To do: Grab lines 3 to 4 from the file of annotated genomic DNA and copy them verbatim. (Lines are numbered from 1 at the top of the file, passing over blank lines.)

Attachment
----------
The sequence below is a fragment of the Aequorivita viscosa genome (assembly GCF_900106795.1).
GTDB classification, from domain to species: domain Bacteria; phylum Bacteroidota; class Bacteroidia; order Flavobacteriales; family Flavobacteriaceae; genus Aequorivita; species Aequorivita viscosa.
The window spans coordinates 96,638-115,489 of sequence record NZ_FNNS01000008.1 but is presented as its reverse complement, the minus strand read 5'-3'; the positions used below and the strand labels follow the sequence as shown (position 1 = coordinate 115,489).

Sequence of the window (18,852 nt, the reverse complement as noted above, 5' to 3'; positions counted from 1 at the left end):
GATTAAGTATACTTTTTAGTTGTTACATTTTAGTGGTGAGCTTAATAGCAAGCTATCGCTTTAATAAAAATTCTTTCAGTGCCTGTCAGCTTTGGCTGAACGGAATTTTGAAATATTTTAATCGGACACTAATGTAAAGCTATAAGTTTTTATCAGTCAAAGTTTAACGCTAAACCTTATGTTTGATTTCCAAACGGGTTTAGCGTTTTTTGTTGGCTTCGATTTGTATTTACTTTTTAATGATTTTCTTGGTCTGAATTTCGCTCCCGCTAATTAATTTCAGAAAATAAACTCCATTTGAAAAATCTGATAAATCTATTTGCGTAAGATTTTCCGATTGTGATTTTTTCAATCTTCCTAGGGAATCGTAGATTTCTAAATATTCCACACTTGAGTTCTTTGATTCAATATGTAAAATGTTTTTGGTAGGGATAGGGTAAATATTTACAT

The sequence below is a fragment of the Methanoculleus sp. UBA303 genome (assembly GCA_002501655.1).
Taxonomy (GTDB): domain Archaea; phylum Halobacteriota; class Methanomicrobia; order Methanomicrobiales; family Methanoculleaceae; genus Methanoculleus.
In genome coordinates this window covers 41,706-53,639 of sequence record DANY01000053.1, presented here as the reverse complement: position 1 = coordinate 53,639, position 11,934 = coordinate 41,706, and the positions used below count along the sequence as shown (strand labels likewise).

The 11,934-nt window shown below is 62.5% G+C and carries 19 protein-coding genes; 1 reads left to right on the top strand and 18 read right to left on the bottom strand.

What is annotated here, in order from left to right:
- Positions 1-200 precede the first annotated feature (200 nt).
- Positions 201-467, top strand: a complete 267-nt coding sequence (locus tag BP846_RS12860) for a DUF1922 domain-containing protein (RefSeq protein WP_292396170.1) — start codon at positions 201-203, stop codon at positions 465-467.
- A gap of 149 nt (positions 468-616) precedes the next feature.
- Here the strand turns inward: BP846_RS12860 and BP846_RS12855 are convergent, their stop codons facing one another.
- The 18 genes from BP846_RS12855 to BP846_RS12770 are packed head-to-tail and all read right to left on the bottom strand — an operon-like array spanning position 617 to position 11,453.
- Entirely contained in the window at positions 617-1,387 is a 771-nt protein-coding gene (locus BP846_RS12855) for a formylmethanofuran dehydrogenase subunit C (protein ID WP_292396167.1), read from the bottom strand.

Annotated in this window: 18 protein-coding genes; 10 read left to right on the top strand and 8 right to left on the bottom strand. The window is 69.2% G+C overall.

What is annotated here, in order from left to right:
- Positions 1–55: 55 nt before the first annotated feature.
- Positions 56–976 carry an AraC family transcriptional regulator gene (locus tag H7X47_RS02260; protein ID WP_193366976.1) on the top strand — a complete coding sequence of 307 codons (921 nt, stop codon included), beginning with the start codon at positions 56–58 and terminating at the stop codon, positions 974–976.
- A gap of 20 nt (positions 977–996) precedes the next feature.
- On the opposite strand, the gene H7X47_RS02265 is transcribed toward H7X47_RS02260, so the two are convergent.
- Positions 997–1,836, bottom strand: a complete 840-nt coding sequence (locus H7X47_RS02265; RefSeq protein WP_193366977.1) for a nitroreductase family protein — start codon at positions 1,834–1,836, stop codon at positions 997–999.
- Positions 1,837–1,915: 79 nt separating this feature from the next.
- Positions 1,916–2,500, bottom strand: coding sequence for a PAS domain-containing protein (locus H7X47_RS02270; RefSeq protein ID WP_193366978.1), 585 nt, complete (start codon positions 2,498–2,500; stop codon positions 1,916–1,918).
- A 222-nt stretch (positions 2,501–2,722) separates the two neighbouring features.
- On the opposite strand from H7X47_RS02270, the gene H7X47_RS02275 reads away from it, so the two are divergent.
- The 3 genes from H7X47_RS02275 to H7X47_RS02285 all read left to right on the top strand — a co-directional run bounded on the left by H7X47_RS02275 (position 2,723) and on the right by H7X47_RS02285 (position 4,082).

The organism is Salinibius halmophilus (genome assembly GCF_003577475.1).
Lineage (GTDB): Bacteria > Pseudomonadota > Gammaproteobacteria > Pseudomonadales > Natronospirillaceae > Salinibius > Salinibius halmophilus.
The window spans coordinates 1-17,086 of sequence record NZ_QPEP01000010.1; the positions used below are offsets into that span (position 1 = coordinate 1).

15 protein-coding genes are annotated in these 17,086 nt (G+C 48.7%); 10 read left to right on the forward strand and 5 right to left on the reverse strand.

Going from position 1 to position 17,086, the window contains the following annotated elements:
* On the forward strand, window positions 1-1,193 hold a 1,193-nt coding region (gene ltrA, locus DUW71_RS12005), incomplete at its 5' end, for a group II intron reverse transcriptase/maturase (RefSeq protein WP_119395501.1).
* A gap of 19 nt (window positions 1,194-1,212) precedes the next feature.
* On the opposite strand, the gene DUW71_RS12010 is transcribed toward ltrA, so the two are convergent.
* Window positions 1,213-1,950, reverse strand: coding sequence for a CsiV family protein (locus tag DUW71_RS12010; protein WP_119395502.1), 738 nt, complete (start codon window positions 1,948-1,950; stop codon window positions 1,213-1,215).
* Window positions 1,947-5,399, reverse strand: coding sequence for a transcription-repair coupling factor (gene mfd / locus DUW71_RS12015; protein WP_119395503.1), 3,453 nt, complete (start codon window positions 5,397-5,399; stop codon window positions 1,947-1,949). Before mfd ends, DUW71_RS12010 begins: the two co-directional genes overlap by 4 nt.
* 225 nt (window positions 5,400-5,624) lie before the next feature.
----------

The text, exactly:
The window spans coordinates 96,638-115,489 of sequence record NZ_FNNS01000008.1 but is presented as its reverse complement, the minus strand read 5'-3'; the positions used below and the strand labels follow the sequence as shown (position 1 = coordinate 115,489).

Sequence of the window (18,852 nt, the reverse complement as noted above, 5' to 3'; positions counted from 1 at the left end):